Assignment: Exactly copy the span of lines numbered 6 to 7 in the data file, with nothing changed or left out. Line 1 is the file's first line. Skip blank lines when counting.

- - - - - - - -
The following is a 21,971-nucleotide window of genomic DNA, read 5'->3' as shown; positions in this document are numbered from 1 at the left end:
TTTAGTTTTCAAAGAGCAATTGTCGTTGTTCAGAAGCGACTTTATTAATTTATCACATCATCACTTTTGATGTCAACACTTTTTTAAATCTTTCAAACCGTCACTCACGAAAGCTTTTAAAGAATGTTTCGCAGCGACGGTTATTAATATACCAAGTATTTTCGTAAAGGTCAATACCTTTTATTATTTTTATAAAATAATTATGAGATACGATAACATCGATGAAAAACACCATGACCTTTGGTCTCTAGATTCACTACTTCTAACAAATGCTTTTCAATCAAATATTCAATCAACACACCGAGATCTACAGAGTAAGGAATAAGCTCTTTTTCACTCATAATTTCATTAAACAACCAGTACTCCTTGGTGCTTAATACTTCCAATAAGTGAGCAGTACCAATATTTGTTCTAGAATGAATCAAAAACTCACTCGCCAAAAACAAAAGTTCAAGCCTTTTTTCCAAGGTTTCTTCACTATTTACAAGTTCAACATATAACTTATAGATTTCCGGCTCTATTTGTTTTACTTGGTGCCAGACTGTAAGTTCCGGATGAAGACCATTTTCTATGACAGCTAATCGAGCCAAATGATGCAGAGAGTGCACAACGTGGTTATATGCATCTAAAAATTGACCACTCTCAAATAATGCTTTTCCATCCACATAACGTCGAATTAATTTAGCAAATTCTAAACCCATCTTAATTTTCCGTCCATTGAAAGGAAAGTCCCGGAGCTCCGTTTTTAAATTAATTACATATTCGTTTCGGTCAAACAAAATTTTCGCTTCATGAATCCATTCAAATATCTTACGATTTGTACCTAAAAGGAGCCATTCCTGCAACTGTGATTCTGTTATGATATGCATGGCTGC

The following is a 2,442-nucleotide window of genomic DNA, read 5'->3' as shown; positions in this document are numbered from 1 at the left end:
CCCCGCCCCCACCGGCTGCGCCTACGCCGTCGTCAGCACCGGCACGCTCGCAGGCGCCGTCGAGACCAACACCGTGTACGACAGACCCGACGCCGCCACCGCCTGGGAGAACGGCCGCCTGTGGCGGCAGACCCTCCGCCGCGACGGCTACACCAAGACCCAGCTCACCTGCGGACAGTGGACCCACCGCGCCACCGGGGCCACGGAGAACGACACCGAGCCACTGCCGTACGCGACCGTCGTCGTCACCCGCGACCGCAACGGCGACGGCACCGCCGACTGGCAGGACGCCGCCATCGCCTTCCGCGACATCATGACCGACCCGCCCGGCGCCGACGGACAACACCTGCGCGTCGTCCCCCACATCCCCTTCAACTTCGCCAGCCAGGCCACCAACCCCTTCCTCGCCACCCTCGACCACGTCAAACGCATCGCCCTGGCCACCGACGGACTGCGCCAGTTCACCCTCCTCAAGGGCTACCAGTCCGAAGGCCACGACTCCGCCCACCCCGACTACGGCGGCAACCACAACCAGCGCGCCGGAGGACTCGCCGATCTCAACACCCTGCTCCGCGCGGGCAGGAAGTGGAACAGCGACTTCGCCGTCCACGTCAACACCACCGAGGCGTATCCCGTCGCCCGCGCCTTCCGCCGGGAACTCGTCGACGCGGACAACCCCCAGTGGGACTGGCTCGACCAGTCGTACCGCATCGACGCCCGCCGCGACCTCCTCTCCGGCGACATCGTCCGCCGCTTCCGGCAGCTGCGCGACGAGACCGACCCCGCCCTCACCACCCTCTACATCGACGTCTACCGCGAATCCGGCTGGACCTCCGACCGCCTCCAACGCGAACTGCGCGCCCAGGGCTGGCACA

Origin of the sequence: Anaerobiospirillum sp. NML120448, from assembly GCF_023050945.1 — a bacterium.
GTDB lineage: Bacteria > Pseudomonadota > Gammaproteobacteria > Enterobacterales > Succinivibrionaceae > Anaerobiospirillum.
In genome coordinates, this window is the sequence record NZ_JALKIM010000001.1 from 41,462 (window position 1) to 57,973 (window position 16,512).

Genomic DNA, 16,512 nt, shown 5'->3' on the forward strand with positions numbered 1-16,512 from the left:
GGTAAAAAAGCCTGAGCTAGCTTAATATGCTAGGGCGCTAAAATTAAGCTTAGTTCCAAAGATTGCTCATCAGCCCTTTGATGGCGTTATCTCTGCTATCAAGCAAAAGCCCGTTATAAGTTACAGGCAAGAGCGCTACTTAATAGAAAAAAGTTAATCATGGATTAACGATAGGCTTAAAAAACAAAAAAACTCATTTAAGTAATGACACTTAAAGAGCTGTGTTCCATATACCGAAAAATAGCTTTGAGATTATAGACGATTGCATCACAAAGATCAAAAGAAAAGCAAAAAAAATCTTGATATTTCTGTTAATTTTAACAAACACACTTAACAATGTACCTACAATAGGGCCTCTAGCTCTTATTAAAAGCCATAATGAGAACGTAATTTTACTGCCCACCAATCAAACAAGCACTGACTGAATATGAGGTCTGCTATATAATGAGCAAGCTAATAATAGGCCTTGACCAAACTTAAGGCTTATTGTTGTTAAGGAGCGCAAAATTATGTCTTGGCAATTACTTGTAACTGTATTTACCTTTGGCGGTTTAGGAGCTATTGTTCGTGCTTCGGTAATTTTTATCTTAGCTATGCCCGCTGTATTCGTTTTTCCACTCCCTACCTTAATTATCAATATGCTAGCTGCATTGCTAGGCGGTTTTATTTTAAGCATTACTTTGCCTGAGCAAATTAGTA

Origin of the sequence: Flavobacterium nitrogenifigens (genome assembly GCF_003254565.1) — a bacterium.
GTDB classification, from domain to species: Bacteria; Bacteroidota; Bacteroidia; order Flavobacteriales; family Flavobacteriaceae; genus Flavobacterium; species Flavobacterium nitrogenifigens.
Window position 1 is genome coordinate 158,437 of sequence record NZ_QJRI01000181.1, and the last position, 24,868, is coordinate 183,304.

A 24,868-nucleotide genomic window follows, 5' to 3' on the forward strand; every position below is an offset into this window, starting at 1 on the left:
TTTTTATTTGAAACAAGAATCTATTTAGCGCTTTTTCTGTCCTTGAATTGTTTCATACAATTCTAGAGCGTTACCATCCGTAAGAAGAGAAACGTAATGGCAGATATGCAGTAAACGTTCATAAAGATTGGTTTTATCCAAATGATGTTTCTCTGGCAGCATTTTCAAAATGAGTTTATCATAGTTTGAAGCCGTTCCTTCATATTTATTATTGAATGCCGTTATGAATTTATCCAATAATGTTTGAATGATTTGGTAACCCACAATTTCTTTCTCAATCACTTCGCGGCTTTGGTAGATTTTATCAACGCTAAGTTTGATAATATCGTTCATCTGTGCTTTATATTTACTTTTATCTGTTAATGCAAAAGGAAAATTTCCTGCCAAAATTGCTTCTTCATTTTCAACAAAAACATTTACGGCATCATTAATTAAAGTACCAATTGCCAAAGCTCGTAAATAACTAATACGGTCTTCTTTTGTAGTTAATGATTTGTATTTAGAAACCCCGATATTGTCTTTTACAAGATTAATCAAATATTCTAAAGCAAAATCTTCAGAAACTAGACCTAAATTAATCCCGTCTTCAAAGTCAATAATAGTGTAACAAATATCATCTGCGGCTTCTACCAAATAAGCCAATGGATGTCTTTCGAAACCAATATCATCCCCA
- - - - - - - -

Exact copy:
GTDB lineage: Bacteria > Pseudomonadota > Gammaproteobacteria > Enterobacterales > Succinivibrionaceae > Anaerobiospirillum.
In genome coordinates, this window is the sequence record NZ_JALKIM010000001.1 from 41,462 (window position 1) to 57,973 (window position 16,512).